|Date:||3/1/96 Record No.: 10295|
|Contact:||Ed Beardsworth, 415-328-5670|
Technology Partnering Conference
This 1 1/2 day event sponsored by McGraw-Hill's Federal Technology Report, featured top management speakers from DOD, NASA, NIST, DOE and Congress, discussing the historical background and major new developments in the federal government's role and approach to working with industry.
The bipartisan trend that had been developing for many years to increase links between federal labs and agencies and private industry was suddenly reversed by the new Republican Congress, as a part of its drive to reduce spending. Robert Walker, head of the House Science & Technology Committee (who is retiring the end of this year) attacks what he calls "corporate welfare," but what others view as vital programs to put federal technology into the hands of industry so it can be successfully commercialized.
Congress has proposed to zero out the large and well-regarded multi-agency programs such as the Advanced Technology Program (ATP) run by NIST and the Technology Reinvestment Program (TRP) run by ARPA/DOD. The Clinton administration, however, is standing firm in its support, particularly for ATP. TRP will morph into the "Dual Use Applications Program," explicitly focused on the needs of DOD, and under the Office of Defense Research and Engineering instead of ARPA.
The terminology is shifting from "technology transfer" to "Technology Partnering" and government agencies like DOE, NASA and DOD are to focus entirely on their own specific objectives. The rationale for partnering is that these agencies need industry to commercialize the technology they've developed, so they can then purchase and use it more cost-effectively in the accomplishment of their own respective missions.
For example: DOD is the world's largest customer for "low-rate production," which says they have a strong interest in having industries that are highly capable at "agile manufacturing," which coincidentally is the trend in the competitive world economy. Thus benefits flow both ways.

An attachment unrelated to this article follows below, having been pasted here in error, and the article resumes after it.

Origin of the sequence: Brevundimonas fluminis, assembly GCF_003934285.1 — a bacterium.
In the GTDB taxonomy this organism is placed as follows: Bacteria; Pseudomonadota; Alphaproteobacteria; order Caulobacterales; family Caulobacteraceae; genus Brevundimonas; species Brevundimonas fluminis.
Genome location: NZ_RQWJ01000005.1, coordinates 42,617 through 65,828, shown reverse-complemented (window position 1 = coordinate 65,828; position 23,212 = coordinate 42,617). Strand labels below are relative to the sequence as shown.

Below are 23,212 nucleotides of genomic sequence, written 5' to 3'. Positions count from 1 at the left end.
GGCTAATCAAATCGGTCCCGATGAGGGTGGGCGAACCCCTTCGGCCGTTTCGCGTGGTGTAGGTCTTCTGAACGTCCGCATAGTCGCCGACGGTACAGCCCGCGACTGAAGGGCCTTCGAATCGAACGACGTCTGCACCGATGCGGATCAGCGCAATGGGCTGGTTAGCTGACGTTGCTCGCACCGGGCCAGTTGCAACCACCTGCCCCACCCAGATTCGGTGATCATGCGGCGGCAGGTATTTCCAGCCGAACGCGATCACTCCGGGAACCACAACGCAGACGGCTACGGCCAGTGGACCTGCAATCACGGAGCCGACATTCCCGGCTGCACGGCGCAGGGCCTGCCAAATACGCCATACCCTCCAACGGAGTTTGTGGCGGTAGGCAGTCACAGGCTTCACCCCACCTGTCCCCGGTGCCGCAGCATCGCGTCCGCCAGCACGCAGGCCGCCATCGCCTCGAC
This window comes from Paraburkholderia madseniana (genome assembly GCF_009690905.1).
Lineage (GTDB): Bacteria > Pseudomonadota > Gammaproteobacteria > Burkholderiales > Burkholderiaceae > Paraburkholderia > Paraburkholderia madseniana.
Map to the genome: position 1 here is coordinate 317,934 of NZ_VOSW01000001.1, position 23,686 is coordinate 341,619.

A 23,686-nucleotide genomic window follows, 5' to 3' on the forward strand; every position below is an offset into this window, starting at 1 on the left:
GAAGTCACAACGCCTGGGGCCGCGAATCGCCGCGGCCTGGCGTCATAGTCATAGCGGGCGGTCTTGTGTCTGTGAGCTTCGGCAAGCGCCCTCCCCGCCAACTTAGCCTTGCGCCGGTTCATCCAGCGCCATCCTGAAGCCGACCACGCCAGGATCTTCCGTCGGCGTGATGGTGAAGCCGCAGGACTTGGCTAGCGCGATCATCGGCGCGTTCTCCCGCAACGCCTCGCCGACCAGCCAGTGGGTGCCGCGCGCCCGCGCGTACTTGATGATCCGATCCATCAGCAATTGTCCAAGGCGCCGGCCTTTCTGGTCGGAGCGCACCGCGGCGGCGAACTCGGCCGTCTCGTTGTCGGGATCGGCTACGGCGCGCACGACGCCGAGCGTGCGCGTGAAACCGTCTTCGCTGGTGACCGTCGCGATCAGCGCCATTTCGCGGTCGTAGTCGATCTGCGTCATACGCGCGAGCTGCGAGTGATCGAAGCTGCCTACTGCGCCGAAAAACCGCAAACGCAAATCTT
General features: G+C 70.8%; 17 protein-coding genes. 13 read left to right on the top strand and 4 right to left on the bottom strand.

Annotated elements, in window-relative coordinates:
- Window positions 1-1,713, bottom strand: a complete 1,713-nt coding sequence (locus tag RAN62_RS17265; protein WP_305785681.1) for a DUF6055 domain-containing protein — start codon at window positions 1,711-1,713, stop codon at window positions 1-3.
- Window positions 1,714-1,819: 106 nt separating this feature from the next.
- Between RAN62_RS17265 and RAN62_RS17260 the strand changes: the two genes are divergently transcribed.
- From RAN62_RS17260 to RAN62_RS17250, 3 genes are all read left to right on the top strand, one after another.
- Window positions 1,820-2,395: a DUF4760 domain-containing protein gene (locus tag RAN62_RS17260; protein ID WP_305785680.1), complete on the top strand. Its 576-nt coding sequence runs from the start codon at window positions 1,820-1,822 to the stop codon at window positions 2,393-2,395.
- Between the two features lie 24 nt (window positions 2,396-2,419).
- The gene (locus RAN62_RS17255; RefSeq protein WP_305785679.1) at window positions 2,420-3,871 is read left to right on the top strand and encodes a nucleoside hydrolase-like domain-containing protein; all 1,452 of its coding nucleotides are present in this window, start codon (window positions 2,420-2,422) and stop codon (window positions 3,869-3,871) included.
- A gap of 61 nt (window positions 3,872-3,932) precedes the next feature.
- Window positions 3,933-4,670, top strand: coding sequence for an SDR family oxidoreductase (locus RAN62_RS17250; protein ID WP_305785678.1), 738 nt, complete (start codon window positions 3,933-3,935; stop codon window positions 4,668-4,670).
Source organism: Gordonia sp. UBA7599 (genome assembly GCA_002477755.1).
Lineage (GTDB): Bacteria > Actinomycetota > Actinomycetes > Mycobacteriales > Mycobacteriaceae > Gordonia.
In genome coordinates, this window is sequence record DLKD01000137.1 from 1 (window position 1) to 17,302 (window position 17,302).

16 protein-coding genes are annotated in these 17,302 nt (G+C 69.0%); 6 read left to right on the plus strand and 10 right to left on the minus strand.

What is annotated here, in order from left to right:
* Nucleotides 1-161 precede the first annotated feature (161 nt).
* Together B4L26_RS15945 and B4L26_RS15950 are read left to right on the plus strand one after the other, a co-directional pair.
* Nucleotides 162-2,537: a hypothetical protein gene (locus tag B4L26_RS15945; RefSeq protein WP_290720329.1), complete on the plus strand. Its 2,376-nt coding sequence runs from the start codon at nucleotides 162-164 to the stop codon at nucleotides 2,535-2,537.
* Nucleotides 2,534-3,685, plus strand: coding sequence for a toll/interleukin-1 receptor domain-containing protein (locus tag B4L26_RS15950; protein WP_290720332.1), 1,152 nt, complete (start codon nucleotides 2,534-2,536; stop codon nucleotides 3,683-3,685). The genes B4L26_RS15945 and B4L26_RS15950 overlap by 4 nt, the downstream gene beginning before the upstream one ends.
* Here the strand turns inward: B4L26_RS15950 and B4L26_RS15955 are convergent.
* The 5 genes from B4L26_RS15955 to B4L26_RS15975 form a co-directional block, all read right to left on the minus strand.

One of the risks of the budget cuts is that the Labs may become viewed as "unreliable" business partners if they have to curtail or reduce their funding of CRADAs, a reputation they've been struggling with some success to overcome.
One particularly interesting presentation was by John McTague, VP of Technical Affairs at Ford Motor Co. and advisor to DOE. He pointed out the well known behavior of large organizations to become bureaucratic and process/rulemaking oriented--when they lose track of what they're supposed to be producing, or don't have competitors. (Sound familiar?) DOE is attempting to reverse this trend, especially at the Labs, but old habits are hard to change, as are all the rules and procedures that have accumulated (many thanks to Congress).
I'll be getting a copy of the conference proceedings, with all the papers and presentations. I'll make additional information available to UFTO members on request.